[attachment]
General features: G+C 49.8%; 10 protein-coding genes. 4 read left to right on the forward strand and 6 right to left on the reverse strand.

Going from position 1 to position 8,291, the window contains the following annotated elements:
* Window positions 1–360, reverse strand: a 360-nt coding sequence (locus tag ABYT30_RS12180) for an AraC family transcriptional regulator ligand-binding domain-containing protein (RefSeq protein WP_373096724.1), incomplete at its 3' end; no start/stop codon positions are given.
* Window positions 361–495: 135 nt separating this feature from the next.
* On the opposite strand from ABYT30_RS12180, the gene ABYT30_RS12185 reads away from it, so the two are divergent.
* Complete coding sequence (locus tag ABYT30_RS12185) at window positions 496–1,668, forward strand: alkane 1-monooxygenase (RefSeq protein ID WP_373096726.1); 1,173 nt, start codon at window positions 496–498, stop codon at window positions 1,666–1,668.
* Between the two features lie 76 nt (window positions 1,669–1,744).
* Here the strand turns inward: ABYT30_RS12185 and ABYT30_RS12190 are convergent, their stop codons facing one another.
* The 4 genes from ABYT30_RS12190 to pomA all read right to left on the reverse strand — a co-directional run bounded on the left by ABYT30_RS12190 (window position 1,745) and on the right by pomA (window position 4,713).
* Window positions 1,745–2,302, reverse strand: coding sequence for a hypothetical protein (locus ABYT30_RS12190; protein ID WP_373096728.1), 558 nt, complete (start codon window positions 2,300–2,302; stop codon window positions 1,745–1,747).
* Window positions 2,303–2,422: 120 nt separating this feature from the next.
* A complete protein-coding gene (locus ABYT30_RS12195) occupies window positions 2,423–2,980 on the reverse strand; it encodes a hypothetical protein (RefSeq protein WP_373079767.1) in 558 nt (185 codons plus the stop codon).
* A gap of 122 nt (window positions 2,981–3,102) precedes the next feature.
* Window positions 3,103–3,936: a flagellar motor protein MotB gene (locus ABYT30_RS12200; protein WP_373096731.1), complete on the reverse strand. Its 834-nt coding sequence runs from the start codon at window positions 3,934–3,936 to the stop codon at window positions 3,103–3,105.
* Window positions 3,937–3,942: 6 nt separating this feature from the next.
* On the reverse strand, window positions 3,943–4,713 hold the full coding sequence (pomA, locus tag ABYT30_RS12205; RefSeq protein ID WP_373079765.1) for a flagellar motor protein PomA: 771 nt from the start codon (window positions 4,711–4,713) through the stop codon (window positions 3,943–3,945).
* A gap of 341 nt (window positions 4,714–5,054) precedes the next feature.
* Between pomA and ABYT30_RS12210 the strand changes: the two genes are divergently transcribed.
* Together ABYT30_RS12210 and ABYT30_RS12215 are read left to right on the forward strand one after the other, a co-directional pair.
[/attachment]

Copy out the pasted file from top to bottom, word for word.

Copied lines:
General features: G+C 49.8%; 10 protein-coding genes. 4 read left to right on the forward strand and 6 right to left on the reverse strand.

Going from position 1 to position 8,291, the window contains the following annotated elements:
* Window positions 1–360, reverse strand: a 360-nt coding sequence (locus tag ABYT30_RS12180) for an AraC family transcriptional regulator ligand-binding domain-containing protein (RefSeq protein WP_373096724.1), incomplete at its 3' end; no start/stop codon positions are given.
* Window positions 361–495: 135 nt separating this feature from the next.
* On the opposite strand from ABYT30_RS12180, the gene ABYT30_RS12185 reads away from it, so the two are divergent.
* Complete coding sequence (locus tag ABYT30_RS12185) at window positions 496–1,668, forward strand: alkane 1-monooxygenase (RefSeq protein ID WP_373096726.1); 1,173 nt, start codon at window positions 496–498, stop codon at window positions 1,666–1,668.
* Between the two features lie 76 nt (window positions 1,669–1,744).
* Here the strand turns inward: ABYT30_RS12185 and ABYT30_RS12190 are convergent, their stop codons facing one another.
* The 4 genes from ABYT30_RS12190 to pomA all read right to left on the reverse strand — a co-directional run bounded on the left by ABYT30_RS12190 (window position 1,745) and on the right by pomA (window position 4,713).
* Window positions 1,745–2,302, reverse strand: coding sequence for a hypothetical protein (locus ABYT30_RS12190; protein ID WP_373096728.1), 558 nt, complete (start codon window positions 2,300–2,302; stop codon window positions 1,745–1,747).
* Window positions 2,303–2,422: 120 nt separating this feature from the next.
* A complete protein-coding gene (locus ABYT30_RS12195) occupies window positions 2,423–2,980 on the reverse strand; it encodes a hypothetical protein (RefSeq protein WP_373079767.1) in 558 nt (185 codons plus the stop codon).
* A gap of 122 nt (window positions 2,981–3,102) precedes the next feature.
* Window positions 3,103–3,936: a flagellar motor protein MotB gene (locus ABYT30_RS12200; protein WP_373096731.1), complete on the reverse strand. Its 834-nt coding sequence runs from the start codon at window positions 3,934–3,936 to the stop codon at window positions 3,103–3,105.
* Window positions 3,937–3,942: 6 nt separating this feature from the next.
* On the reverse strand, window positions 3,943–4,713 hold the full coding sequence (pomA, locus tag ABYT30_RS12205; RefSeq protein ID WP_373079765.1) for a flagellar motor protein PomA: 771 nt from the start codon (window positions 4,711–4,713) through the stop codon (window positions 3,943–3,945).
* A gap of 341 nt (window positions 4,714–5,054) precedes the next feature.
* Between pomA and ABYT30_RS12210 the strand changes: the two genes are divergently transcribed.
* Together ABYT30_RS12210 and ABYT30_RS12215 are read left to right on the forward strand one after the other, a co-directional pair.